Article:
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Wednesday, Apr 24, 2024

How to Stop Housing Construction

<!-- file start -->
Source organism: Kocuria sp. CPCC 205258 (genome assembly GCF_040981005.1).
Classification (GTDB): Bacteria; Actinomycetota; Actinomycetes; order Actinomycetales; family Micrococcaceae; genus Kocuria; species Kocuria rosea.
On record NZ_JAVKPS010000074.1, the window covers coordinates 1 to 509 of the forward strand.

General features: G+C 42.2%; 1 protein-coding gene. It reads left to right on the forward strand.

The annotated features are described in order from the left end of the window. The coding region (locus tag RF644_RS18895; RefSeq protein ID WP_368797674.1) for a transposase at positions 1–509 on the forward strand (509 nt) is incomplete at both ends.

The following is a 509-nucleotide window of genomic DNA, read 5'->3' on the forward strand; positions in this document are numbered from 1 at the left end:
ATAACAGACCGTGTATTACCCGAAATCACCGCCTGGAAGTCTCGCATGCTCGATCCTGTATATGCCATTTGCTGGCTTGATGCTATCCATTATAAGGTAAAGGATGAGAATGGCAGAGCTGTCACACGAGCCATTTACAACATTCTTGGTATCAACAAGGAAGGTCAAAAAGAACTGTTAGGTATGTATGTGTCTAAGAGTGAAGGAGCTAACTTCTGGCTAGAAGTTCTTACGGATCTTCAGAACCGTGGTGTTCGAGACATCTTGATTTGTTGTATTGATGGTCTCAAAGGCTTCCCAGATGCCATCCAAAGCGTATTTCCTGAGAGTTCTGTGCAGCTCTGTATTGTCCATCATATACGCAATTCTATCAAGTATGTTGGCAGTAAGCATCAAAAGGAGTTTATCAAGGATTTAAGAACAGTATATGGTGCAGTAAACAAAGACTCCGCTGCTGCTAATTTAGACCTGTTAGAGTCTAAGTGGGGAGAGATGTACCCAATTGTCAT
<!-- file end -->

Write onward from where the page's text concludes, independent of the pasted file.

By STUART WALDMAN Housing. Affordable housing. Market-rate housing. Luxury housing. I find myself talking about this topic way too often, but it’s because decision makers stress the need to address the housing crisis, yet they fail to approve policies that will attract developers to build more projects without breaking the bank. Instead, they approve policies that undermine those efforts. Each regulation, fee and requirement forced upon developers becomes an added hurdle that stops a lot of projects from actually getting built. Building a home, especially in Los Angeles, is so difficult that it’s become comparable to the obstacle course you see on “American Ninja Warrior.” Many attempt to overcome the hurdles, but few succeed. In 2017, the Los Angeles City Council approved a “linkage fee,” which charges developers of residential buildings between $8 and $15 per square foot, and charges commercial developers $3 to $5 per square foot for new projects. The fees are charged to developers to pay for affordable housing. Developers want to build, but added fees are not exactly an incentive to build more. In fact, added fees are the reason many developers are choosing to do business elsewhere. When a project does not pencil out, the project will not get built – worsening the housing crisis. I get it. We want affordable housing. Housing is expensive, but housing will not become more affordable if there are not enough homes to meet demand. We should be focusing on building all types of housing, right? In the San Fernando Valley, Warner Center has a Specific Plan, which encourages the development of a mixed-use, live, work and play community. This means more homes and jobs in the Valley. Great! Well, in an effort to stifle growth in the one area of Los Angeles where housing is actually being built, the Warner Center plan is now being targeted by a policy proposal that looks at ways to require the inclusion of “affordable” housing. I don’t get it, and I don’t think they do either. The linkage fee is being charged to all developers in the city to address housing affordability. Yet Warner Center, which is subject to the linkage fee, is being targeted for an inclusionary housing policy without the linkage fee being fully implemented. Fees have yet to be expended to produce the intended affordable housing units. It has not been given time to work! Let me tell you what will happen if the city were to add an inclusionary housing requirement to the Warner Center plan. Fewer projects will pencil out and developers will walk away. The Warner Center, which is generating much-needed homes for the city, will see development stifled. Even if this new Warner Center specific inclusionary housing policy is in-lieu of the linkage fee, the cost of restricting units to an affordable level will have a much larger impact to the financial viability of new housing projects than a per square foot fee. As a result, less housing will be built, and the housing that is built will be more expensive for the average renter who does not qualify for affordable housing. There’s no winning is there? In Warner Center, housing is getting built and developers are subject to the linkage fee. This is what the city wanted. Now they want more? Typical. If this new policy passes, it could very well be the straw that breaks the camel’s back for developers in Warner Center. Stuart Waldman is president of the Valley Industry and Commerce Association, a business advocacy organization based in Van Nuys that represents employers in the San Fernando Valley at the local, state and federal levels of government.

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